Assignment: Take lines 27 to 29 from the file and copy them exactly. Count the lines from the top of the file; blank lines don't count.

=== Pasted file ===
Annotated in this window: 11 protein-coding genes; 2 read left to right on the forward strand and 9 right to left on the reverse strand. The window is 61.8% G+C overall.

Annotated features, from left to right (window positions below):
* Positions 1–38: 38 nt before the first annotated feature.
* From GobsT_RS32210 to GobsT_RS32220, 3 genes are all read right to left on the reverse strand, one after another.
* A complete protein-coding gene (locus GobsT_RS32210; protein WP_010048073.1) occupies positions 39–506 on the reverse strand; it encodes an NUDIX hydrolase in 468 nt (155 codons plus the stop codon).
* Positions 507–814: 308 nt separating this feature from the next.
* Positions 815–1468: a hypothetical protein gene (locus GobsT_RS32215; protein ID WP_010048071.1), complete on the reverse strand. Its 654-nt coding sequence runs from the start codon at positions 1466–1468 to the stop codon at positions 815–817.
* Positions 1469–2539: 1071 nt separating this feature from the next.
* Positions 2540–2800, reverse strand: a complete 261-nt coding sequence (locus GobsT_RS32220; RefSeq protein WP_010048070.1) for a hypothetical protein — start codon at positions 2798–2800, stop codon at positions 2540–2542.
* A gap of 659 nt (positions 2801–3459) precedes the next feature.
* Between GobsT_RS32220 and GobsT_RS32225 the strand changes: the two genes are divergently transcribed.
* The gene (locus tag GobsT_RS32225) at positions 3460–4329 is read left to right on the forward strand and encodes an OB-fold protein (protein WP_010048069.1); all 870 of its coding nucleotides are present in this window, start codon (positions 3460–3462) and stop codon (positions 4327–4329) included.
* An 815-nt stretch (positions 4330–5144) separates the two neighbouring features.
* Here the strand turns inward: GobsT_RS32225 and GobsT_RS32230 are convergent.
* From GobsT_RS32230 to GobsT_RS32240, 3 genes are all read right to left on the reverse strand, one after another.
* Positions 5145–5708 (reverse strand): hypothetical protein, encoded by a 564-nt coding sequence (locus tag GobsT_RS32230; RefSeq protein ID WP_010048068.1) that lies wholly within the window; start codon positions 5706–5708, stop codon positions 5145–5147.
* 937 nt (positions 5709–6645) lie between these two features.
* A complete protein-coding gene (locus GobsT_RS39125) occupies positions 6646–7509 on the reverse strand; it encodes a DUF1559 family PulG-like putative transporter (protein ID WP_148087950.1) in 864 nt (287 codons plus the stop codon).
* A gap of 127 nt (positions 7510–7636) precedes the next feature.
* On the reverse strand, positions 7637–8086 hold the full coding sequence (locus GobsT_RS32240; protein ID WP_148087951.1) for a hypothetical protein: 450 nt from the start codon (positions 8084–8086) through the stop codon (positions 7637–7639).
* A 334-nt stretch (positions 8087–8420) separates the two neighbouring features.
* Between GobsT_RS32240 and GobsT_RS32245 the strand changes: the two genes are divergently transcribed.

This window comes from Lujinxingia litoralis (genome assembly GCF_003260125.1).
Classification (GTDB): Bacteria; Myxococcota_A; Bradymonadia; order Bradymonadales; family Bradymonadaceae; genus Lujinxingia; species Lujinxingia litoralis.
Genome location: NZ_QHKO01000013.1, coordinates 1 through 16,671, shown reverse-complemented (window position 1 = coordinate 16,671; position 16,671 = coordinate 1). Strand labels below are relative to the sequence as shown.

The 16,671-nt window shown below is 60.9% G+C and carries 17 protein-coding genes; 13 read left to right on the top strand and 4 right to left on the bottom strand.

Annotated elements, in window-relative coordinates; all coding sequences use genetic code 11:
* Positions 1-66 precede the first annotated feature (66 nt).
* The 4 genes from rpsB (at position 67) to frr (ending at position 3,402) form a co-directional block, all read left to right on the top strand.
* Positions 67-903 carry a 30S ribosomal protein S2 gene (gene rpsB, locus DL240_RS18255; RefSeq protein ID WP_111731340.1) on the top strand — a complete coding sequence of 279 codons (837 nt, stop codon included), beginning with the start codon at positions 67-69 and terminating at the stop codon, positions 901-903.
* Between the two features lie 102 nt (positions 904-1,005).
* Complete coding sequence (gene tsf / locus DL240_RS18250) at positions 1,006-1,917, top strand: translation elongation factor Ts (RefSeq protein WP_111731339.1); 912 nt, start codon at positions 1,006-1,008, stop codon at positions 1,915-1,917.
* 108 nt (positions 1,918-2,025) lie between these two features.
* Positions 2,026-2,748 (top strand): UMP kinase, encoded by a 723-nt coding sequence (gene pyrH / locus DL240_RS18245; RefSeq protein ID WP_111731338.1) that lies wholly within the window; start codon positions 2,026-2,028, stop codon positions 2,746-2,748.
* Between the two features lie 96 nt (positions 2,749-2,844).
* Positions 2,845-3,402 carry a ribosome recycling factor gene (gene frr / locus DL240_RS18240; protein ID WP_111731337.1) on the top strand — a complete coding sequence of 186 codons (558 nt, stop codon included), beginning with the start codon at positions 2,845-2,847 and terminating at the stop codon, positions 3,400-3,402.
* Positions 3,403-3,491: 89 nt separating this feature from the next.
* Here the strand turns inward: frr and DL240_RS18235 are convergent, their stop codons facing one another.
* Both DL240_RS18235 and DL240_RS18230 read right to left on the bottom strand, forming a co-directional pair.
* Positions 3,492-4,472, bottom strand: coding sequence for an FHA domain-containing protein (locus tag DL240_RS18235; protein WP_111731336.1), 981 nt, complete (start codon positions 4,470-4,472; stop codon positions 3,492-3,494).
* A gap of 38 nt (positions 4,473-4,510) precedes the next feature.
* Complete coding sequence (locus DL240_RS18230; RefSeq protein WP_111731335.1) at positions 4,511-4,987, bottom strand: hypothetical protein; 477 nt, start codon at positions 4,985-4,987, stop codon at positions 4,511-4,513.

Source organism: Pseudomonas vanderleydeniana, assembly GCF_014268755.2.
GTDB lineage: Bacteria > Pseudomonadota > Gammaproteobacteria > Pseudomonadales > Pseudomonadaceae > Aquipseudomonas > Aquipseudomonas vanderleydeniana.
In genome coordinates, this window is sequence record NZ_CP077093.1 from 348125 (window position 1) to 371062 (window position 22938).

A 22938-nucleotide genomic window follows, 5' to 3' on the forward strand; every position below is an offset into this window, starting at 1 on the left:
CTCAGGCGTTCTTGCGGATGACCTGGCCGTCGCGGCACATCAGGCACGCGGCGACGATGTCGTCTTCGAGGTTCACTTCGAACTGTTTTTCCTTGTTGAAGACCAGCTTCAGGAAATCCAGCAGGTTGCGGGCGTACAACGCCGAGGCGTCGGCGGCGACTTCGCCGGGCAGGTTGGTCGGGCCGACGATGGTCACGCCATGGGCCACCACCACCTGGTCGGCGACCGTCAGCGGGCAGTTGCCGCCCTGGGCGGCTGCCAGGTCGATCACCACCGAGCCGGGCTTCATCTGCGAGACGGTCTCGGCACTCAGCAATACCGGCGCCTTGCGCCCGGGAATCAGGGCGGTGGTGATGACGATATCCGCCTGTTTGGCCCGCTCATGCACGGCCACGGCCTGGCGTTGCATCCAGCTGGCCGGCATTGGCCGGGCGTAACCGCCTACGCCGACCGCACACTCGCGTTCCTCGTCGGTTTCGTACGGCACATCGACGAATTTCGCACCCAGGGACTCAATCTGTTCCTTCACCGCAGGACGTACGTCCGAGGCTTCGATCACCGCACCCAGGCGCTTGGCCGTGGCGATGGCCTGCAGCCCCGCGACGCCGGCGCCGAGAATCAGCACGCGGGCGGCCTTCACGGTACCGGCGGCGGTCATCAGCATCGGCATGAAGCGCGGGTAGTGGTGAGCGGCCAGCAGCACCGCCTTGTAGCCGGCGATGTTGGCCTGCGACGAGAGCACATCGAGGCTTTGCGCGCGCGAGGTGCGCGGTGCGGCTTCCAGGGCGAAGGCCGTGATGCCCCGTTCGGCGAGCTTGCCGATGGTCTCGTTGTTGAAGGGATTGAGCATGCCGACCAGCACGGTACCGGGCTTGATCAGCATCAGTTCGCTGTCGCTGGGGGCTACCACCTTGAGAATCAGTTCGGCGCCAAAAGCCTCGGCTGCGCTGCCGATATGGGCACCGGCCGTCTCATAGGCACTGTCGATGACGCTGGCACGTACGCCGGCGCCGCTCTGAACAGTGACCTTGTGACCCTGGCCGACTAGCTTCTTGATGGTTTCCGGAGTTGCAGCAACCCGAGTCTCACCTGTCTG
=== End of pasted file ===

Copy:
Annotated elements, in window-relative coordinates; all coding sequences use genetic code 11:
* Positions 1-66 precede the first annotated feature (66 nt).
* The 4 genes from rpsB (at position 67) to frr (ending at position 3,402) form a co-directional block, all read left to right on the top strand.